Six Essential Qualities in Confucianism
In this paper, six ethical components in Confucianism are
examined: xi, zhi, li, yi, wen and ren. Definitions are given to clarify the meanings of these Chinese word-symbols.
Attainment of these qualities is essential for developing ethics and morals. Learning Confucian values is a conduit for those
striving for perfection. Through patience and practice, one can achieve the highest levels of character. Primary goals in
Confucianism include the assimilation of virtue and increasing one's capacity for to learn. The debate over whether goodness
is an innate quality is reviewed. Questions relating to mysticism are addressed. The individual's spiritual goals are juxtaposed
to Confucian ideals. Enlightenment in Confucianism is compared to higher states of consciousness in other Eastern traditions.
The benefits and limitations of Confucianism as a world religion and philosophy are considered.
The Basis of Ethical Thought in Confucianism
Chong (2007) contends that xi relates to one's capacity to "instill in oneself certain virtuous habits"
and "the original good, evil or nothing" in human beings (2007). The concept of xi provides a starting point for
learning and assimilating ethics, compassion, truth, and morality. Confucius posits that people must learn to act ethically
because it is not an original part of their nature. Xi is the capacity for learning virtue, but every person proceeds at their
own pace through practice.
Zhi is the natural substance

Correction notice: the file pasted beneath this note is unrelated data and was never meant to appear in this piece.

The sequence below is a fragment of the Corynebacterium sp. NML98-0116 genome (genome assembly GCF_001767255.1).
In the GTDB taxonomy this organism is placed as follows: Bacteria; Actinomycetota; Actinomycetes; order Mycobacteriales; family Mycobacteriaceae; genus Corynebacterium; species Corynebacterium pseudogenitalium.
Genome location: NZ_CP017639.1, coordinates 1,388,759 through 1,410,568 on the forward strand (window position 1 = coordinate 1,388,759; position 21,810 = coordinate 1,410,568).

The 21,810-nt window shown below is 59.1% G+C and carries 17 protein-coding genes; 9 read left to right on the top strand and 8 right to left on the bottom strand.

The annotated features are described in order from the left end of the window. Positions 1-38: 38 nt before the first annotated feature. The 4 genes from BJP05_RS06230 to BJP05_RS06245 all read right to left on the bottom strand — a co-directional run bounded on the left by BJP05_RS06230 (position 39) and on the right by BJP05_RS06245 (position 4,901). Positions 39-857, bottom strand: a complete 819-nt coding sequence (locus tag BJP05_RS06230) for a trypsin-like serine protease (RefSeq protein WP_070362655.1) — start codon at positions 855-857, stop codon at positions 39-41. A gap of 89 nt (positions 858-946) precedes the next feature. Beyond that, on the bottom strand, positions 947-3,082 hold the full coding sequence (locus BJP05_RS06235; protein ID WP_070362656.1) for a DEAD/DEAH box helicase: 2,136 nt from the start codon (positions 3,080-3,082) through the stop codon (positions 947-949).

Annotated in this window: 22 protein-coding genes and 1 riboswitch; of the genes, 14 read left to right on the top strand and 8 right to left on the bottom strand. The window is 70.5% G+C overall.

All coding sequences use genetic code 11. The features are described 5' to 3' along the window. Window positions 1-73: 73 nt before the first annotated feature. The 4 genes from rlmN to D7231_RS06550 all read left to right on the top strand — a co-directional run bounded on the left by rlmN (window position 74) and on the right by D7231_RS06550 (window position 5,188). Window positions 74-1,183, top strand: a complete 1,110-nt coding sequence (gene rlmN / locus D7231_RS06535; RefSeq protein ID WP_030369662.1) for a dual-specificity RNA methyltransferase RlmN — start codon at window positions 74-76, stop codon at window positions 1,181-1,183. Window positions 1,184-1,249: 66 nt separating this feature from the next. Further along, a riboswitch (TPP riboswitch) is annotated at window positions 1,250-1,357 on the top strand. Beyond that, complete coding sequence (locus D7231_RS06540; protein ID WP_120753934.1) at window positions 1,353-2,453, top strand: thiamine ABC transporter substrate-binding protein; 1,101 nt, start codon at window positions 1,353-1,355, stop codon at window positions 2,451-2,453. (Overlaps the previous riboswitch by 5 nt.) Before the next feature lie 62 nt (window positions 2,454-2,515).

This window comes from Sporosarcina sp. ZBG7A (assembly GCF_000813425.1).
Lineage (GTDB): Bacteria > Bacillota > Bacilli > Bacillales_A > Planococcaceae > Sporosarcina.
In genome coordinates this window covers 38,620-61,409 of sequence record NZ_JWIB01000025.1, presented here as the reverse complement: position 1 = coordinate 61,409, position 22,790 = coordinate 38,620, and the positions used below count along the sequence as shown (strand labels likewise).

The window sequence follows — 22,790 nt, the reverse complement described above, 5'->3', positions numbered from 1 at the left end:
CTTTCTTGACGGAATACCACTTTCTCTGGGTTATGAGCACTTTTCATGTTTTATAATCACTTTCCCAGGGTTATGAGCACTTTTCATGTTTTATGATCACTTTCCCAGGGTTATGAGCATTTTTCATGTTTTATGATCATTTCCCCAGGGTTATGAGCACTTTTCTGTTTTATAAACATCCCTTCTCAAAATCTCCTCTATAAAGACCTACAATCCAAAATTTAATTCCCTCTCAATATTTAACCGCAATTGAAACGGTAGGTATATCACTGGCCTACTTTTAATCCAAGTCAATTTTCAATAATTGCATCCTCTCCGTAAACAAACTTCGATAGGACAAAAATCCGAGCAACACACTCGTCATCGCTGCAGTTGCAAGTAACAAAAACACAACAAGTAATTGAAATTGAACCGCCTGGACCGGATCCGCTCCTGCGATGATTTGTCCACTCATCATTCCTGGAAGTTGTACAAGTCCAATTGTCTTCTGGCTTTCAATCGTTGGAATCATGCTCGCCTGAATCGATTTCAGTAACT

of which a person is made, but it is not an innate human quality. The individual acquires zhi through education (Chong, 2007).
The meaning of zhi is "native substance" or "basic stuff" relating to building character traits
through learning and practice (2007). As with xi, human beings are not born with moral goodness or badness. The desire for
building moral character depends on self-motivation and the expression of xi through the quality of li (propriety
In the West, the
concept of li is taught at finishing schools that train young people how to behave in accordance with the moral and
ethical rules of the culture. Such schools promise to complete students' educations by teaching social skills for personal
advancement in society. For those students who are truly learning through this manner of education; zhi is utilized for the
expression of li. However, Confucius acknowledges that learned behaviors are easily mimicked, and consequently, only outer
behaviors are affected without the development of inner values (Chong, 2007). If the assimilation of zhi is not genuine, the
expression of li is hollow and without meaning. The attainment of zhi is imperative for students who want to develop a meaningful